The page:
Ebony and Lebanese cedar wood with inlays in ivory.
This highly sophisticated cabinet, which was most likely made in Lombardy in the early Seventeenth century, but according to the stylistic features of late Renaissance, is characterized by a sober parallelepiped structure supported by flattened onion feet. The sides of the small cabinet are decorated by bands, while the front that serves as a tilting door is characterized by an elaborate decoration with an architectural motive depicting two aedicules placed side by side; inside them there are grotesque figures inlaid in ebony against a background of ivory bands embellished by tiny engraved images of human faces and floral motifs. Similar finishing touches, but this time with ivory images against an ebony background, decorate the front of the interior, which is visually articulated in a series of ten drawers arranged in three columns. The three bottom drawers are really a single one, decorated with trompe l’oeil technique. The central door vaunts an aedicule decoration similar to the one on the front, decorated with hunting scenes among plant volutes, which gives access to a secret compartment.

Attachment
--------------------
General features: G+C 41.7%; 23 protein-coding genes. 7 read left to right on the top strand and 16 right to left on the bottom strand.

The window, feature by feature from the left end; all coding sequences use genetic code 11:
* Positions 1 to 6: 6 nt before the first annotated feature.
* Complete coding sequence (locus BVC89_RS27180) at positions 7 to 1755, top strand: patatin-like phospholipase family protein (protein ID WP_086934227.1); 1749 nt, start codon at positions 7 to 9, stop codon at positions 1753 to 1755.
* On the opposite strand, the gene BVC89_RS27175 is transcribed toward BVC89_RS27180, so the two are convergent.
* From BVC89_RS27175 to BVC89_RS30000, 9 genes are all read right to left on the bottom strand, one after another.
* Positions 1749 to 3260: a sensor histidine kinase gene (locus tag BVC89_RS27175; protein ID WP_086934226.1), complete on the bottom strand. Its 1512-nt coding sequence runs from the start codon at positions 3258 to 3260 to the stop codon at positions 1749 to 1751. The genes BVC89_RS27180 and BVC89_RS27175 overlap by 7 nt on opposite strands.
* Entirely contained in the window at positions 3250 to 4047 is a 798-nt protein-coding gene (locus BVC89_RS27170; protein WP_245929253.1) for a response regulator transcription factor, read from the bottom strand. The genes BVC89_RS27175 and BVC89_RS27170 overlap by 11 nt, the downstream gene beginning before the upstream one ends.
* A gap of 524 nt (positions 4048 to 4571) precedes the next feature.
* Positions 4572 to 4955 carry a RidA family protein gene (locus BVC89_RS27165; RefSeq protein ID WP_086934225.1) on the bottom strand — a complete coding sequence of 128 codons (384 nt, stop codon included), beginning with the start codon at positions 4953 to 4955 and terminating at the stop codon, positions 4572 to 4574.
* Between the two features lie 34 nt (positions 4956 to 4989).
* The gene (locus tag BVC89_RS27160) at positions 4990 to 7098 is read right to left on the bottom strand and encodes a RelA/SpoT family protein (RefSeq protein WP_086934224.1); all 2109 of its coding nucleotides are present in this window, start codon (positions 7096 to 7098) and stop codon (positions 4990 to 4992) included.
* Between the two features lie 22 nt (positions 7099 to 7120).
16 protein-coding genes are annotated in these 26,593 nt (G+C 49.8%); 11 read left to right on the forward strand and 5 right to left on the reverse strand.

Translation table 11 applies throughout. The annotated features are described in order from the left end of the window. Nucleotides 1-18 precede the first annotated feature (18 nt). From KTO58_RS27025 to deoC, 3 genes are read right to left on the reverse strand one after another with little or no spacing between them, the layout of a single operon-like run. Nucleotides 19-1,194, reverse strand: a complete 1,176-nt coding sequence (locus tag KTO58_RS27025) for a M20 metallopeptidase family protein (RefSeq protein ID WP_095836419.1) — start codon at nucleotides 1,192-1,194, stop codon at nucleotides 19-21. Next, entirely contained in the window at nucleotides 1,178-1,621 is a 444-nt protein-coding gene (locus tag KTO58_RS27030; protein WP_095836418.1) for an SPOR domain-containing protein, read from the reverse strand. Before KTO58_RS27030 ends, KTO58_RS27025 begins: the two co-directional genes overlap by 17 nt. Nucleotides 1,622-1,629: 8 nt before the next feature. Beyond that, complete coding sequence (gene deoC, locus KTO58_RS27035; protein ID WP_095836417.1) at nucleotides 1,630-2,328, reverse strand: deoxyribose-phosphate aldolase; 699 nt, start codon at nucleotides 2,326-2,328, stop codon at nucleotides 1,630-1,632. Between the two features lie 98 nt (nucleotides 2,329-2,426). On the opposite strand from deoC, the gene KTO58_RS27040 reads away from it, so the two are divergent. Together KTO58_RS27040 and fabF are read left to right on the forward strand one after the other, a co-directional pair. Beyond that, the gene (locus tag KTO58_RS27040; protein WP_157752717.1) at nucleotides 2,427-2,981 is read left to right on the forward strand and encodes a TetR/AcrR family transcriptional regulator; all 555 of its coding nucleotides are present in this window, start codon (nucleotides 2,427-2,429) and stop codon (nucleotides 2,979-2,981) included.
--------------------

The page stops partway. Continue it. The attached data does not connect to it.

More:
Lombardy, first half of the 17th century